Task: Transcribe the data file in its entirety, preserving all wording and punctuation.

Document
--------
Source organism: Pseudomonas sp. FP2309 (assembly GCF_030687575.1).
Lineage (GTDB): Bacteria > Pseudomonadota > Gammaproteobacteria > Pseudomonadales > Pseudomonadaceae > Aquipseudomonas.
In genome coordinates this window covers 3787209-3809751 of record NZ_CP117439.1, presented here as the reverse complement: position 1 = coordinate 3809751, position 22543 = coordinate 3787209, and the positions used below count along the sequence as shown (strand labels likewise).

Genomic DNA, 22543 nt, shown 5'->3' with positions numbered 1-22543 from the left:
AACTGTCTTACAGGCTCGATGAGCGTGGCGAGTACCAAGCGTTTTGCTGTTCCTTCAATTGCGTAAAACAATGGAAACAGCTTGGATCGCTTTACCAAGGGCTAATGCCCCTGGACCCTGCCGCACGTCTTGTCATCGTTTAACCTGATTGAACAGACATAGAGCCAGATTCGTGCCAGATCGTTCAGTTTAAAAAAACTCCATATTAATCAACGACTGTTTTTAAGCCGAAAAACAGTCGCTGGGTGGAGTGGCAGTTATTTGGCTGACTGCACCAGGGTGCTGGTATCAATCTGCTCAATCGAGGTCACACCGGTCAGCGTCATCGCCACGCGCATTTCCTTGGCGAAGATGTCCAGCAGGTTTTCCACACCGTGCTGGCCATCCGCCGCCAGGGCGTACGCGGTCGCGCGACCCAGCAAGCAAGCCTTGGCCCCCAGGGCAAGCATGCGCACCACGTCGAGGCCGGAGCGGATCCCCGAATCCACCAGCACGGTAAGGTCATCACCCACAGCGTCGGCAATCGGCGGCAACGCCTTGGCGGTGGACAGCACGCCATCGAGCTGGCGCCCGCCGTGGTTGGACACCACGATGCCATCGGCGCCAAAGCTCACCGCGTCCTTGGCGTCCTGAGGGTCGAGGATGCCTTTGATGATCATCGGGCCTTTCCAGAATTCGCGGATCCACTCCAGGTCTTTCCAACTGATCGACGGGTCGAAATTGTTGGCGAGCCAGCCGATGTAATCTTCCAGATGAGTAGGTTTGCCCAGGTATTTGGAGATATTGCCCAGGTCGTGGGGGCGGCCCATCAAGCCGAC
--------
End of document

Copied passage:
Source organism: Pseudomonas sp. FP2309 (assembly GCF_030687575.1).
Lineage (GTDB): Bacteria > Pseudomonadota > Gammaproteobacteria > Pseudomonadales > Pseudomonadaceae > Aquipseudomonas.
In genome coordinates this window covers 3787209-3809751 of record NZ_CP117439.1, presented here as the reverse complement: position 1 = coordinate 3809751, position 22543 = coordinate 3787209, and the positions used below count along the sequence as shown (strand labels likewise).

Genomic DNA, 22543 nt, shown 5'->3' with positions numbered 1-22543 from the left:
AACTGTCTTACAGGCTCGATGAGCGTGGCGAGTACCAAGCGTTTTGCTGTTCCTTCAATTGCGTAAAACAATGGAAACAGCTTGGATCGCTTTACCAAGGGCTAATGCCCCTGGACCCTGCCGCACGTCTTGTCATCGTTTAACCTGATTGAACAGACATAGAGCCAGATTCGTGCCAGATCGTTCAGTTTAAAAAAACTCCATATTAATCAACGACTGTTTTTAAGCCGAAAAACAGTCGCTGGGTGGAGTGGCAGTTATTTGGCTGACTGCACCAGGGTGCTGGTATCAATCTGCTCAATCGAGGTCACACCGGTCAGCGTCATCGCCACGCGCATTTCCTTGGCGAAGATGTCCAGCAGGTTTTCCACACCGTGCTGGCCATCCGCCGCCAGGGCGTACGCGGTCGCGCGACCCAGCAAGCAAGCCTTGGCCCCCAGGGCAAGCATGCGCACCACGTCGAGGCCGGAGCGGATCCCCGAATCCACCAGCACGGTAAGGTCATCACCCACAGCGTCGGCAATCGGCGGCAACGCCTTGGCGGTGGACAGCACGCCATCGAGCTGGCGCCCGCCGTGGTTGGACACCACGATGCCATCGGCGCCAAAGCTCACCGCGTCCTTGGCGTCCTGAGGGTCGAGGATGCCTTTGATGATCATCGGGCCTTTCCAGAATTCGCGGATCCACTCCAGGTCTTTCCAACTGATCGACGGGTCGAAATTGTTGGCGAGCCAGCCGATGTAATCTTCCAGATGAGTAGGTTTGCCCAGGTATTTGGAGATATTGCCCAGGTCGTGGGGGCGGCCCATCAAGCCGAC